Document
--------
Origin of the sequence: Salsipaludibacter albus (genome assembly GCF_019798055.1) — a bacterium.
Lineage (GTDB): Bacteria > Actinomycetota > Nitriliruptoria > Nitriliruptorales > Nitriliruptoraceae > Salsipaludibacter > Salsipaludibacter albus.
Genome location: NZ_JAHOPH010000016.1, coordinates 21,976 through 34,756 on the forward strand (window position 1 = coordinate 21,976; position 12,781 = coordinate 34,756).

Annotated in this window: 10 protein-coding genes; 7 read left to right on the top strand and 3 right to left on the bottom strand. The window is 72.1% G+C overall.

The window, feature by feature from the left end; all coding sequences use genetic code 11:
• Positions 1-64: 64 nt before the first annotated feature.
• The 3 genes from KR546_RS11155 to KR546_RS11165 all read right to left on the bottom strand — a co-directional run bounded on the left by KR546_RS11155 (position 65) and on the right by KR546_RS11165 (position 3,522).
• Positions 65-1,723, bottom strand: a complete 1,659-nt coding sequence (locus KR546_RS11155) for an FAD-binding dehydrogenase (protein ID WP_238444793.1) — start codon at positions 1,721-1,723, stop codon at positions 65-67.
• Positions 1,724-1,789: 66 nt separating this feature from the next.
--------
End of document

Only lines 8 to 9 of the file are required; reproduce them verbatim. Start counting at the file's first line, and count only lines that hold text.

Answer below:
• Positions 65-1,723, bottom strand: a complete 1,659-nt coding sequence (locus KR546_RS11155) for an FAD-binding dehydrogenase (protein ID WP_238444793.1) — start codon at positions 1,721-1,723, stop codon at positions 65-67.
• Positions 1,724-1,789: 66 nt separating this feature from the next.